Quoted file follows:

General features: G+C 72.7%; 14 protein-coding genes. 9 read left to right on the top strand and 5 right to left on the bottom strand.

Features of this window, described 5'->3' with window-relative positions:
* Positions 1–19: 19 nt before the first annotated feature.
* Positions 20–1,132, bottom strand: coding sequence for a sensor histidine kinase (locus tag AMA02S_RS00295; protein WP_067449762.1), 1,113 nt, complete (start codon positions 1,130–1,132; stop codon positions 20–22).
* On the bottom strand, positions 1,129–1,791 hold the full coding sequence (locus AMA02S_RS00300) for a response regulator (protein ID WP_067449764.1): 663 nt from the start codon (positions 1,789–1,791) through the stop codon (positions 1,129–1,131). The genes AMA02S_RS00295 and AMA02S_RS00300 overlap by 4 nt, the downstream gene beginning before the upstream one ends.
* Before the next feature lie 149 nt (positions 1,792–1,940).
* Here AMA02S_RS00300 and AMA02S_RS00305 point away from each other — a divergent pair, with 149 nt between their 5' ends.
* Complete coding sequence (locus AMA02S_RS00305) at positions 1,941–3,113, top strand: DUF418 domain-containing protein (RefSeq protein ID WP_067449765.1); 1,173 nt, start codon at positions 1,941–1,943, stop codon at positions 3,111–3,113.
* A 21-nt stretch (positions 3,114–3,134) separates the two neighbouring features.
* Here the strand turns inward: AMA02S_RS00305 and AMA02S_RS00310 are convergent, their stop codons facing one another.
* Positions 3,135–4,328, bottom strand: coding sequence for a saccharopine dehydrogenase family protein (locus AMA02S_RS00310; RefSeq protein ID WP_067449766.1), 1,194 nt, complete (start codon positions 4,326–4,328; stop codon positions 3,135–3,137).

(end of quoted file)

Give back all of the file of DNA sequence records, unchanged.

General features: G+C 72.7%; 14 protein-coding genes. 9 read left to right on the top strand and 5 right to left on the bottom strand.

Features of this window, described 5'->3' with window-relative positions:
* Positions 1–19: 19 nt before the first annotated feature.
* Positions 20–1,132, bottom strand: coding sequence for a sensor histidine kinase (locus tag AMA02S_RS00295; protein WP_067449762.1), 1,113 nt, complete (start codon positions 1,130–1,132; stop codon positions 20–22).
* On the bottom strand, positions 1,129–1,791 hold the full coding sequence (locus AMA02S_RS00300) for a response regulator (protein ID WP_067449764.1): 663 nt from the start codon (positions 1,789–1,791) through the stop codon (positions 1,129–1,131). The genes AMA02S_RS00295 and AMA02S_RS00300 overlap by 4 nt, the downstream gene beginning before the upstream one ends.
* Before the next feature lie 149 nt (positions 1,792–1,940).
* Here AMA02S_RS00300 and AMA02S_RS00305 point away from each other — a divergent pair, with 149 nt between their 5' ends.
* Complete coding sequence (locus AMA02S_RS00305) at positions 1,941–3,113, top strand: DUF418 domain-containing protein (RefSeq protein ID WP_067449765.1); 1,173 nt, start codon at positions 1,941–1,943, stop codon at positions 3,111–3,113.
* A 21-nt stretch (positions 3,114–3,134) separates the two neighbouring features.
* Here the strand turns inward: AMA02S_RS00305 and AMA02S_RS00310 are convergent, their stop codons facing one another.
* Positions 3,135–4,328, bottom strand: coding sequence for a saccharopine dehydrogenase family protein (locus AMA02S_RS00310; RefSeq protein ID WP_067449766.1), 1,194 nt, complete (start codon positions 4,326–4,328; stop codon positions 3,135–3,137).